Kaari Upson and the tragedy of the self

There is no such thing as outside, Arsenale, Venice Biennale, 2019

“There is no such thing as outside” is an installation by Kaari Upson, an American artist born in 1972 who lives and works in Los Angeles.

An important part of Kaari Upson’s earlier career relates to The Larry Project, a series which includes installations, performances, paintings and films inspired by the personal items owned by a man she decided to call “Larry”, an individual who seemed to have a fascination for Hugh Hefner and the Playboy world, perhaps some local playboy himself, whom she of course never met.  She found these objects, correspondence, and other documents on an abandoned property close to her home, and started reconstructing from these patchy memories and traces a partly fantasized, partly plausible life of this “Larry”, going as far as creating a life-size doll of this man with whom she played different roles, including of daughter and lover, and portrayed herself in doing so. She extrapolated his life from whatever she could guess from existing documents, became perhaps a little obsessed with this “ghost” of a man, and somehow fused her own life with the reconstructed image of a perfect stranger.

Kiss paintings

This makes for an amazing interpenetration of life and fiction turned into an artwork, to the point where she would declare: “the objective reality of the man I construct collapses into the subjective fiction I create, until they merge and I am more him than he is”. In the “Kiss paintings”, she would paint his portrait and her own self-portrait and, with the paint still wet, cover the one by the other to obtain these “mergers”. After engaging into mock sex with the doll, even taking it on a honeymoon trip, she ended up decapitating “him”. It becomes difficult to make the difference between what belongs to the “other”, what reflects the artist’s inner self, what – or who – is being portrayed. Is it the artist’s subconscious mind?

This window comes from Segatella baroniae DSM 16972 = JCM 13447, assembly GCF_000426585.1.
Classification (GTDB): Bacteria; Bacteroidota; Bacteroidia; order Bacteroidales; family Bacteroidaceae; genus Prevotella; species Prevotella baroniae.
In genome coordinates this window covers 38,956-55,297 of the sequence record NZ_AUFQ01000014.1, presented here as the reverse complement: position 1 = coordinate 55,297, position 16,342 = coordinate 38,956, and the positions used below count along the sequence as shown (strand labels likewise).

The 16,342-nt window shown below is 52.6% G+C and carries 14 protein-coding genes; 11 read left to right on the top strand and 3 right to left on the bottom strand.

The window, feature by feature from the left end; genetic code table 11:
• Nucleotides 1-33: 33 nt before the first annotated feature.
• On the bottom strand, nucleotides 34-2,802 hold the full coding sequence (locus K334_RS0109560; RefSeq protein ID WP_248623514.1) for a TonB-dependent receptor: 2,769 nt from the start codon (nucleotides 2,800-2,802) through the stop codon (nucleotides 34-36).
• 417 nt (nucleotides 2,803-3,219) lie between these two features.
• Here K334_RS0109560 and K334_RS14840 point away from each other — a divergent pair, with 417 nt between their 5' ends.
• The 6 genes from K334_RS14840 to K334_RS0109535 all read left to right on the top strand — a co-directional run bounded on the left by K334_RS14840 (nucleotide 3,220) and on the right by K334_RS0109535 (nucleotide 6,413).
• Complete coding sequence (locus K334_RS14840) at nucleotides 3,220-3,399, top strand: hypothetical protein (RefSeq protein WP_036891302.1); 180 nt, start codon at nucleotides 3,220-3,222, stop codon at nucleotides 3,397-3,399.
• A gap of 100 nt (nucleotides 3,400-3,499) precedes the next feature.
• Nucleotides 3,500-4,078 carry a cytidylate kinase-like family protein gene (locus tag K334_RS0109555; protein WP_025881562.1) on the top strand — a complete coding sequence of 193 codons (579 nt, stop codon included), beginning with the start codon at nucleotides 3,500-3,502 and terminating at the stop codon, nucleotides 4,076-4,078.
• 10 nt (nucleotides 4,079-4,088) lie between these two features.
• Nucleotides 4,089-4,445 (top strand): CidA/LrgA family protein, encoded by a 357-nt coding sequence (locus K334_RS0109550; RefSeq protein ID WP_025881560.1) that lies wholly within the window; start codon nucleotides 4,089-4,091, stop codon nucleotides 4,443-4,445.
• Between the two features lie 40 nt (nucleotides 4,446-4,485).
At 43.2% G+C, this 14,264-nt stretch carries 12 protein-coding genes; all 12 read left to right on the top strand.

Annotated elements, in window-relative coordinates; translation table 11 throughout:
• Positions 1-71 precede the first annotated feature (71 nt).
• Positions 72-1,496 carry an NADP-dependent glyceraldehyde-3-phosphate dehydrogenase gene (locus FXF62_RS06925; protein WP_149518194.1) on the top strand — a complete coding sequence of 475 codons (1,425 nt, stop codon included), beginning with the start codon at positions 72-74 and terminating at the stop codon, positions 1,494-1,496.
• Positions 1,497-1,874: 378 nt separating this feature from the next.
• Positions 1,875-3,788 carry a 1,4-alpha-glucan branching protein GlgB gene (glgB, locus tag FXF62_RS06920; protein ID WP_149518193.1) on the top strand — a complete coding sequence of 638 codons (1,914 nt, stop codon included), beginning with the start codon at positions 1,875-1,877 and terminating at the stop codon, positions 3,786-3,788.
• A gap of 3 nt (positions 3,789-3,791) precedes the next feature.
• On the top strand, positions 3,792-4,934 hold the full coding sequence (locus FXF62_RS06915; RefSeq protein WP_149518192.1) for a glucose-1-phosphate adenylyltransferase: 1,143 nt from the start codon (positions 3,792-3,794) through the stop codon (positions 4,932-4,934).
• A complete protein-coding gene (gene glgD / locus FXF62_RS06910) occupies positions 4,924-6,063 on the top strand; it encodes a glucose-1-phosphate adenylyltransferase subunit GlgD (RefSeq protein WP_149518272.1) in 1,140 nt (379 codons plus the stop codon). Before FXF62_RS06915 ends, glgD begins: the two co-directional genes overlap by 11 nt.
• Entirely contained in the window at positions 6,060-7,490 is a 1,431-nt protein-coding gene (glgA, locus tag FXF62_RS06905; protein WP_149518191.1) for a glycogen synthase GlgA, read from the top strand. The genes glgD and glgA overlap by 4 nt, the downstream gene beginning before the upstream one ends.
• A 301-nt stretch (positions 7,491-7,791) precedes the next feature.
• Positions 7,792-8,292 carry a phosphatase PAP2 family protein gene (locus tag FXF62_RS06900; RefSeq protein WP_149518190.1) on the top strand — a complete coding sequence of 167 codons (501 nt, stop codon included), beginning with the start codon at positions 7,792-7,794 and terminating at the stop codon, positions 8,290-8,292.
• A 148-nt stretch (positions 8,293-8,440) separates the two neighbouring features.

Smoke on panel

In 2009, she exhibited at the Maccarone gallery in New York a remarkable set of works, many of them using a smoke on panel technique, with the intriguing title I am bound to have some anxiety about this so please if I say stop, don’t stop”. Key for our topic is the video showing a woman engaged in the creation of a double of herself, or perhaps herself as already merged with the man, and a video where the character says “No one wants to be around someone who hurts themselves because that means they could hurt  you”.  The gallery’s presentation explains that “as the man and woman have now merged as one, the woman embarks on another relationship – the doubling of her own coupling. The act of love between the created self (the woman) and the merged self (the couple) plays out through the video series”. But this is clearly an uneasy act of love, an admonition of its unreachable realization. She will continue to explore the theme of the double, the impossible conjunction between two beings perhaps, the impossible harmony which a new-found unity would bring. For what is the double, if not a failure of the self, the difficulty to reach internal harmony by loving oneself, and external harmony by loving the other ?